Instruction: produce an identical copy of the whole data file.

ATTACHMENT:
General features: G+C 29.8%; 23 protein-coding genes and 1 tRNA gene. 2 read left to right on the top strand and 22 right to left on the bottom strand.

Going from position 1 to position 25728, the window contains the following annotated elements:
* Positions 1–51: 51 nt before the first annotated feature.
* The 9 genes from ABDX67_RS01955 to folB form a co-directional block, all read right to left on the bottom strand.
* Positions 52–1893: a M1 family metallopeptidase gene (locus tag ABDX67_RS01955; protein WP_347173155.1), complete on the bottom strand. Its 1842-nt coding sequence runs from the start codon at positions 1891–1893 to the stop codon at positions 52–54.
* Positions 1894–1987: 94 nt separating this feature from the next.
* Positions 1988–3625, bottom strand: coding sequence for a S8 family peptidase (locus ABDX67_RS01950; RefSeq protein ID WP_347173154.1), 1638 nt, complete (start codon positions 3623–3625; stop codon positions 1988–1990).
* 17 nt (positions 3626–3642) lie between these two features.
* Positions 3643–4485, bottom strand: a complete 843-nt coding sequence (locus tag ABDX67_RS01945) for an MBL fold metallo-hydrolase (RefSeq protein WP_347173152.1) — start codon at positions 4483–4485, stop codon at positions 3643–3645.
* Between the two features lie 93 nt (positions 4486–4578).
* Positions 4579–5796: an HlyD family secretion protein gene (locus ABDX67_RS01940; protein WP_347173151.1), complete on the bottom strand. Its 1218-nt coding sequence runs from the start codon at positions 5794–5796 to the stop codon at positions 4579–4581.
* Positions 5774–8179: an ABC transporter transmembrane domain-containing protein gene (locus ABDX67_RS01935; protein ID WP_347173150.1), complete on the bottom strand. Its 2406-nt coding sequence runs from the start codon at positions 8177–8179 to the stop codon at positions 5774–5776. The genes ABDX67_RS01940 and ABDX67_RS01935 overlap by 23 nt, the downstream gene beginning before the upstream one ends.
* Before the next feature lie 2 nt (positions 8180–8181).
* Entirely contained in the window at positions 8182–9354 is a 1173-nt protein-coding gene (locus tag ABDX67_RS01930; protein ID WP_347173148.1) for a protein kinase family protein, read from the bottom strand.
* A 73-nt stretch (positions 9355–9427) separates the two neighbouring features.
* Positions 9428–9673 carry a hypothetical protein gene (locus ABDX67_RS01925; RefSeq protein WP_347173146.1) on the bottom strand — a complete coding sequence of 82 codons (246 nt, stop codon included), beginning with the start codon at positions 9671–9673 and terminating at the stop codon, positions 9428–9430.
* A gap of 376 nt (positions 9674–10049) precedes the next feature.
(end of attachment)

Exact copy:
General features: G+C 29.8%; 23 protein-coding genes and 1 tRNA gene. 2 read left to right on the top strand and 22 right to left on the bottom strand.

Going from position 1 to position 25728, the window contains the following annotated elements:
* Positions 1–51: 51 nt before the first annotated feature.
* The 9 genes from ABDX67_RS01955 to folB form a co-directional block, all read right to left on the bottom strand.
* Positions 52–1893: a M1 family metallopeptidase gene (locus tag ABDX67_RS01955; protein WP_347173155.1), complete on the bottom strand. Its 1842-nt coding sequence runs from the start codon at positions 1891–1893 to the stop codon at positions 52–54.
* Positions 1894–1987: 94 nt separating this feature from the next.
* Positions 1988–3625, bottom strand: coding sequence for a S8 family peptidase (locus ABDX67_RS01950; RefSeq protein ID WP_347173154.1), 1638 nt, complete (start codon positions 3623–3625; stop codon positions 1988–1990).
* 17 nt (positions 3626–3642) lie between these two features.
* Positions 3643–4485, bottom strand: a complete 843-nt coding sequence (locus tag ABDX67_RS01945) for an MBL fold metallo-hydrolase (RefSeq protein WP_347173152.1) — start codon at positions 4483–4485, stop codon at positions 3643–3645.
* Between the two features lie 93 nt (positions 4486–4578).
* Positions 4579–5796: an HlyD family secretion protein gene (locus ABDX67_RS01940; protein WP_347173151.1), complete on the bottom strand. Its 1218-nt coding sequence runs from the start codon at positions 5794–5796 to the stop codon at positions 4579–4581.
* Positions 5774–8179: an ABC transporter transmembrane domain-containing protein gene (locus ABDX67_RS01935; protein ID WP_347173150.1), complete on the bottom strand. Its 2406-nt coding sequence runs from the start codon at positions 8177–8179 to the stop codon at positions 5774–5776. The genes ABDX67_RS01940 and ABDX67_RS01935 overlap by 23 nt, the downstream gene beginning before the upstream one ends.
* Before the next feature lie 2 nt (positions 8180–8181).
* Entirely contained in the window at positions 8182–9354 is a 1173-nt protein-coding gene (locus tag ABDX67_RS01930; protein ID WP_347173148.1) for a protein kinase family protein, read from the bottom strand.
* A 73-nt stretch (positions 9355–9427) separates the two neighbouring features.
* Positions 9428–9673 carry a hypothetical protein gene (locus ABDX67_RS01925; RefSeq protein WP_347173146.1) on the bottom strand — a complete coding sequence of 82 codons (246 nt, stop codon included), beginning with the start codon at positions 9671–9673 and terminating at the stop codon, positions 9428–9430.
* A gap of 376 nt (positions 9674–10049) precedes the next feature.